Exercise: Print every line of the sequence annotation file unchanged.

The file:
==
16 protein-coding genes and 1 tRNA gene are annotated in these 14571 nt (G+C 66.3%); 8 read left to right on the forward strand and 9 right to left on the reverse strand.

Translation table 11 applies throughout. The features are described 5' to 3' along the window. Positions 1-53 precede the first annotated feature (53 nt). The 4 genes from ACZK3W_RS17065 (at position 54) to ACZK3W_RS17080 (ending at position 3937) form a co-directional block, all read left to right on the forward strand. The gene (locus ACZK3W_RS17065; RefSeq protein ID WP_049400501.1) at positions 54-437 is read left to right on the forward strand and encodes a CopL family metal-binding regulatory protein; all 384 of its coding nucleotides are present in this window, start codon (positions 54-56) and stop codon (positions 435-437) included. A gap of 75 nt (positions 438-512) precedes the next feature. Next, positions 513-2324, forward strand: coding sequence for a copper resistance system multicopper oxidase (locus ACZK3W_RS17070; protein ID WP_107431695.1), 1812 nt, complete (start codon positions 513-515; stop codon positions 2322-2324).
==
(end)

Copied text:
16 protein-coding genes and 1 tRNA gene are annotated in these 14571 nt (G+C 66.3%); 8 read left to right on the forward strand and 9 right to left on the reverse strand.

Translation table 11 applies throughout. The features are described 5' to 3' along the window. Positions 1-53 precede the first annotated feature (53 nt). The 4 genes from ACZK3W_RS17065 (at position 54) to ACZK3W_RS17080 (ending at position 3937) form a co-directional block, all read left to right on the forward strand. The gene (locus ACZK3W_RS17065; RefSeq protein ID WP_049400501.1) at positions 54-437 is read left to right on the forward strand and encodes a CopL family metal-binding regulatory protein; all 384 of its coding nucleotides are present in this window, start codon (positions 54-56) and stop codon (positions 435-437) included. A gap of 75 nt (positions 438-512) precedes the next feature. Next, positions 513-2324, forward strand: coding sequence for a copper resistance system multicopper oxidase (locus ACZK3W_RS17070; protein ID WP_107431695.1), 1812 nt, complete (start codon positions 513-515; stop codon positions 2322-2324).